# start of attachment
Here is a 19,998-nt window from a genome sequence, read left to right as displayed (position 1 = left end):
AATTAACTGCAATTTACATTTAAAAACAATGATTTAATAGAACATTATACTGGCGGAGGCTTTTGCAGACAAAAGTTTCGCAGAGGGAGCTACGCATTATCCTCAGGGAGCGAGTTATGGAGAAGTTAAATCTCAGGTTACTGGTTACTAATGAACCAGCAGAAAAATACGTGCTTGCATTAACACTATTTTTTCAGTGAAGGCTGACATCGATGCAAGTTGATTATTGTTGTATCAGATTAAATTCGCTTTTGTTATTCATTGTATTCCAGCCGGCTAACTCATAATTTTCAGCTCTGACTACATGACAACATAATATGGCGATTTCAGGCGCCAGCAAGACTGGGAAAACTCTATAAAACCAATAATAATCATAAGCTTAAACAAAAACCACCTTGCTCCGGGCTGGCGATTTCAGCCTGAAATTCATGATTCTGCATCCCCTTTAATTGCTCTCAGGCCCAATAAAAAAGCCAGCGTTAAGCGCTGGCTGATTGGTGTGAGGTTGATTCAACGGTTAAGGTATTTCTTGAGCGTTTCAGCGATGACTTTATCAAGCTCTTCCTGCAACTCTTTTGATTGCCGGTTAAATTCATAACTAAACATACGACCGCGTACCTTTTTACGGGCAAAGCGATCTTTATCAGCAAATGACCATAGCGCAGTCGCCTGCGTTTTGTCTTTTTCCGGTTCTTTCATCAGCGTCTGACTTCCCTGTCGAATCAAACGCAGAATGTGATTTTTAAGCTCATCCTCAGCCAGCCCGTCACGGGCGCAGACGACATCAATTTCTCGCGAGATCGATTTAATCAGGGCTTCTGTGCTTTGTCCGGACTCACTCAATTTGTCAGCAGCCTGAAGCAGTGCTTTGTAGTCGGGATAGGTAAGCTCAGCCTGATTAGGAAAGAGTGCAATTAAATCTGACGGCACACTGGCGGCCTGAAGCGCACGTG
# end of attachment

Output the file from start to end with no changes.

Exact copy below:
Here is a 19,998-nt window from a genome sequence, read left to right as displayed (position 1 = left end):
AATTAACTGCAATTTACATTTAAAAACAATGATTTAATAGAACATTATACTGGCGGAGGCTTTTGCAGACAAAAGTTTCGCAGAGGGAGCTACGCATTATCCTCAGGGAGCGAGTTATGGAGAAGTTAAATCTCAGGTTACTGGTTACTAATGAACCAGCAGAAAAATACGTGCTTGCATTAACACTATTTTTTCAGTGAAGGCTGACATCGATGCAAGTTGATTATTGTTGTATCAGATTAAATTCGCTTTTGTTATTCATTGTATTCCAGCCGGCTAACTCATAATTTTCAGCTCTGACTACATGACAACATAATATGGCGATTTCAGGCGCCAGCAAGACTGGGAAAACTCTATAAAACCAATAATAATCATAAGCTTAAACAAAAACCACCTTGCTCCGGGCTGGCGATTTCAGCCTGAAATTCATGATTCTGCATCCCCTTTAATTGCTCTCAGGCCCAATAAAAAAGCCAGCGTTAAGCGCTGGCTGATTGGTGTGAGGTTGATTCAACGGTTAAGGTATTTCTTGAGCGTTTCAGCGATGACTTTATCAAGCTCTTCCTGCAACTCTTTTGATTGCCGGTTAAATTCATAACTAAACATACGACCGCGTACCTTTTTACGGGCAAAGCGATCTTTATCAGCAAATGACCATAGCGCAGTCGCCTGCGTTTTGTCTTTTTCCGGTTCTTTCATCAGCGTCTGACTTCCCTGTCGAATCAAACGCAGAATGTGATTTTTAAGCTCATCCTCAGCCAGCCCGTCACGGGCGCAGACGACATCAATTTCTCGCGAGATCGATTTAATCAGGGCTTCTGTGCTTTGTCCGGACTCACTCAATTTGTCAGCAGCCTGAAGCAGTGCTTTGTAGTCGGGATAGGTAAGCTCAGCCTGATTAGGAAAGAGTGCAATTAAATCTGACGGCACACTGGCGGCCTGAAGCGCACGTG